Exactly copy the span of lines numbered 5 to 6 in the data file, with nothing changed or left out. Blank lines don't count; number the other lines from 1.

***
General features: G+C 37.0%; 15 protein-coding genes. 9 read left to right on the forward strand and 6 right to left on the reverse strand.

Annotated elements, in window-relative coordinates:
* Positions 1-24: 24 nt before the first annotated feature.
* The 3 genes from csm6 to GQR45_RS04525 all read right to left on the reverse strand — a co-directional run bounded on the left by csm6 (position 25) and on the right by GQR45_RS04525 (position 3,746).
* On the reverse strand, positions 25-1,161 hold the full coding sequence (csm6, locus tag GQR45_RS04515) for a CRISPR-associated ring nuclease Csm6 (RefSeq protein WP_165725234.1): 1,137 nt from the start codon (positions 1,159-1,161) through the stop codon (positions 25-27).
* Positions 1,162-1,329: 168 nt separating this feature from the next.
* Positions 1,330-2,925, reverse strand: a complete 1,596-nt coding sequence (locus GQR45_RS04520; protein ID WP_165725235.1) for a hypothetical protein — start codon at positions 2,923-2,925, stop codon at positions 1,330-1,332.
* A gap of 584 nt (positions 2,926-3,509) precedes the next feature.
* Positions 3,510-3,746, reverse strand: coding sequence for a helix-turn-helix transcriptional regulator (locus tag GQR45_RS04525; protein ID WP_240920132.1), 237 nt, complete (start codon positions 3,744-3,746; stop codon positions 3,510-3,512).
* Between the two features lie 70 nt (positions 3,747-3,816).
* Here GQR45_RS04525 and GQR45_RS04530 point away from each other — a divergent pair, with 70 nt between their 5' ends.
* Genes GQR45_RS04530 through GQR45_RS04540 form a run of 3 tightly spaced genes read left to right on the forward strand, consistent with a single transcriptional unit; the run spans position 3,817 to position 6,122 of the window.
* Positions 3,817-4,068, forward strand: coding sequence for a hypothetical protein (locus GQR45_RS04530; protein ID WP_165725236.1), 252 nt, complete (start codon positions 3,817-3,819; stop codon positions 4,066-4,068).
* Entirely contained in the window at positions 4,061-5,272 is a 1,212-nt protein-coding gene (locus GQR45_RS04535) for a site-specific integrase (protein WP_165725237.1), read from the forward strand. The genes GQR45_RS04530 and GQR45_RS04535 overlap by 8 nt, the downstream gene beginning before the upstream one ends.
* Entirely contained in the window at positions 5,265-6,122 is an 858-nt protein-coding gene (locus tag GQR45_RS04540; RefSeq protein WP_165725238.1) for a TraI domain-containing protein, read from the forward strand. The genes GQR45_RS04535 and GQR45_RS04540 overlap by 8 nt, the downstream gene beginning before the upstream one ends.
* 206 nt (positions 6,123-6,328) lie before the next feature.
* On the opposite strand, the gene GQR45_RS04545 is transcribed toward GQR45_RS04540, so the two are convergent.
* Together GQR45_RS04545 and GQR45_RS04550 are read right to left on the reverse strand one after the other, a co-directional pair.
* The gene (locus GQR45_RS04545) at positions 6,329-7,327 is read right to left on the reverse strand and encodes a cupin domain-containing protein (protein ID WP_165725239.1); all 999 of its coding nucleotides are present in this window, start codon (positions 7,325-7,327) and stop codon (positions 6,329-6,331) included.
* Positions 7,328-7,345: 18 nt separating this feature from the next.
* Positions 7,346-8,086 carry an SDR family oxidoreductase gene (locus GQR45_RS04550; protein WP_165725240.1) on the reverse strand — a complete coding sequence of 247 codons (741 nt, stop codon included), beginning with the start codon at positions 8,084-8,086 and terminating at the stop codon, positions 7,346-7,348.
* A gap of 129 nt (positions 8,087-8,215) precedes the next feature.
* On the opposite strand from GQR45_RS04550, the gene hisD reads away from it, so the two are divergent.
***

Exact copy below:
* On the reverse strand, positions 25-1,161 hold the full coding sequence (csm6, locus tag GQR45_RS04515) for a CRISPR-associated ring nuclease Csm6 (RefSeq protein WP_165725234.1): 1,137 nt from the start codon (positions 1,159-1,161) through the stop codon (positions 25-27).
* Positions 1,162-1,329: 168 nt separating this feature from the next.